A test for a second mutation has recently been commercialised in this breed. However, to our knowledge, the research supporting this commercial test has not been published in a peerreviewed journal. A meta-analysis of the available canine DCM genetic datasets showed there was an interaction between the known dilated cardiomyopathy loci (on chromosome 5 and PDK4) and an unknown X-linked locus in Dobermanns (Simpson et al. 2015). The study evaluated the potential multigenic contribution to the disease rather than treating it as monogenic and suggested a possible genetic basis for the known gender differences in affected Dobermanns .
Finally, microRNA (miRNA) are small, non-coding RNA molecules that are highly conserved across species. MiRNAs regulate each aspect of the translation of the genetic information and, therefore, are thought to participate as determinant epigenetic factors both in health and disease. An underpowered study evaluating circulating miRNA expression in German Dobermanns showed a non-significant trend in expression patterns in affected dogs (Steudemann et al. 2013). The study concluded that the technique for the evaluation of miRNAs must be improved. However, it opens up a promising new research horizon for the investigation of genetic diseases and, more specifically, for the investigation of the regulation of the genetic code transcription for DCM, regardless of whether it is a mono- or a polygenic disease. BOXER Boxers have a particular form of adult-onset cardiomyopathy that does not correspond with the classical description of DCM. “Boxer cardiomyopathy” was the name first given and was described by Harpster in 1983. He classified the disease into three categories that were thought to occur in equal proportions: (1) the preclinical phase with arrhythmias but no clinical signs, (2) the overt phase with episodic syncope during exercise or excitement and (3) the myocardial dysfunction phase with congestive heart failure and arrhythmias. Extensive myocardial histological changes consistent with myocyte atrophy, patchy necrosis and fibro-fatty infiltration affecting most extensively the right ventricle, with no (or little) left ventricular dilation, was noted.
This original description is still applicable to both European and American boxers, and some authors have suggested a chronological progression from one phase to the next. In 1999, “boxer cardiomyopathy” was compared with its homologous disease in humans, known as ARVC (arrhythmogenic right ventricular cardiomyopathy) (Wotton 1999). It was described then that boxers with ARVC have a strong familial predisposition to suffer from ventricular premature complexes (VPC) with left bundle branch block morphology, suggestive of right ventricular origin. Other ECG conduction abnormalities included notched QRS complexes and various forms of first- and second-degree atrioventricular block as well as left bundle branch block. This study described similar pathology and histology changes as described by Harpster (1983). Evaluation of boxer families shows that ARVC is inherited as an autosomal dominant trait with age-related penetrance (Meurs et al. 1999). In collaboration with human ARVC researchers, convincing evidence was provided regarding the similarities with its human counterpart by producing a thorough pathological description of the disease (Basso et al. 2004). However, the genetics of the disease are still not fully understood. More than 20 loci have been described in human ARVC, often associated with desmosomal proteins of the intercalated disc.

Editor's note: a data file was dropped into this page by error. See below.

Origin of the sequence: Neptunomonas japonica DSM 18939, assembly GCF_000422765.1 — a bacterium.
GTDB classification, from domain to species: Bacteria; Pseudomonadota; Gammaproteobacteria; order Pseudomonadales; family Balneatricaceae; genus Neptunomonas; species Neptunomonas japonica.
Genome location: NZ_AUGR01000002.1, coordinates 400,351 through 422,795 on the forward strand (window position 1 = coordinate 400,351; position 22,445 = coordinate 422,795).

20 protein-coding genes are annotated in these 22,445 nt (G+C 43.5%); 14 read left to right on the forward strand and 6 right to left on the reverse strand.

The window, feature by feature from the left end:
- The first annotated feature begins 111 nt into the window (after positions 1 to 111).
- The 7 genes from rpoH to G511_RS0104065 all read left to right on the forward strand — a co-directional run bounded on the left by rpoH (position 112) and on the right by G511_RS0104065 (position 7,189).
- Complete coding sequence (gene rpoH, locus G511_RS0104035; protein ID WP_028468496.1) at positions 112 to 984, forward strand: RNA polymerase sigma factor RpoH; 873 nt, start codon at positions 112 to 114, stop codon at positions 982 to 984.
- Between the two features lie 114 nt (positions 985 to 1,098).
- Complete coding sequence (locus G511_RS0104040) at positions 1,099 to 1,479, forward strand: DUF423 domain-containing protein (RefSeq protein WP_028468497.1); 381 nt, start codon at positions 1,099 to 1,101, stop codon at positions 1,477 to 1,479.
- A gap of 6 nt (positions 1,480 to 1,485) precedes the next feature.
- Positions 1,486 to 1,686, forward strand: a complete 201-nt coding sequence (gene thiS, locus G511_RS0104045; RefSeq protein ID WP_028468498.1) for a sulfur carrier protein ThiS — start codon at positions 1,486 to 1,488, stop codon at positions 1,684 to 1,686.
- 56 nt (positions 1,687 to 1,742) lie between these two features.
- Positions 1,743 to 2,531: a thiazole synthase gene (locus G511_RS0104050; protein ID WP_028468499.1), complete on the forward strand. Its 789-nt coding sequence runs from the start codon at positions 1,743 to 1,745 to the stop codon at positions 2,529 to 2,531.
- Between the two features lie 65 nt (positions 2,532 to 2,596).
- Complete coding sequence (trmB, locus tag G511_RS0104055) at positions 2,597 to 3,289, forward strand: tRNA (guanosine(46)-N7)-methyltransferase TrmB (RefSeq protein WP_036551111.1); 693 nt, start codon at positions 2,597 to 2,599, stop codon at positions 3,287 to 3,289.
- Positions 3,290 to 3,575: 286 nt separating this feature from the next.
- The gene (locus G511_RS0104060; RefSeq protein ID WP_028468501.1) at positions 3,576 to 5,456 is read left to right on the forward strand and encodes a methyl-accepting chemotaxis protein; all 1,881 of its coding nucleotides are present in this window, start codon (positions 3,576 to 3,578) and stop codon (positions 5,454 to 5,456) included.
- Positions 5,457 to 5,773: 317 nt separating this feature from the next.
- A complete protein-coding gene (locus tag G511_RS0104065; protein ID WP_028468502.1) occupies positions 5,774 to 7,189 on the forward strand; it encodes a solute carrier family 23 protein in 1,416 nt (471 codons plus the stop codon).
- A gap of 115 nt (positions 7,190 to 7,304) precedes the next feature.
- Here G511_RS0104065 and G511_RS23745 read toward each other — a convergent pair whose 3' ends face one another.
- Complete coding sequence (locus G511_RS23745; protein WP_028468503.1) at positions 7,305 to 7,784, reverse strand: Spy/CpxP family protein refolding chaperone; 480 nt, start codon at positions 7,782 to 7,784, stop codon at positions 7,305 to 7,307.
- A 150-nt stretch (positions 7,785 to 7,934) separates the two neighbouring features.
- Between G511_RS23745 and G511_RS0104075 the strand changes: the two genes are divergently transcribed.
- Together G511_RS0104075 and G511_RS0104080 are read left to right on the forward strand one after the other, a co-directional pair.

In people, abnormal intercalated disc conformations may lead to an increased susceptibility to environmental agents causing myocarditis, cardiomyocyte death, fibro-fatty replacement and, ultimately, ARVC (Fontaine et al. 1999, Calabrese et al. 2006). In boxers, the cardiac ryanodine receptor (RyR2) protein and its messenger RNA expression were found to be reduced in those with ARVC. However, no genetic association with the RyR2 gene was demonstrated in this breed (Meurs et al. 2006). In addition, calstabin-2 messenger RNA expression was shown to be significantly down-regulated in the myocardium from ARVC boxers compared with healthy controls and Dobermanns with DCM. This was thought to be a potential mechanism related to the occurrence of ventricular arrhythmias in boxers with ARVC, but no causative mutations were found (Oyama et al. 2008).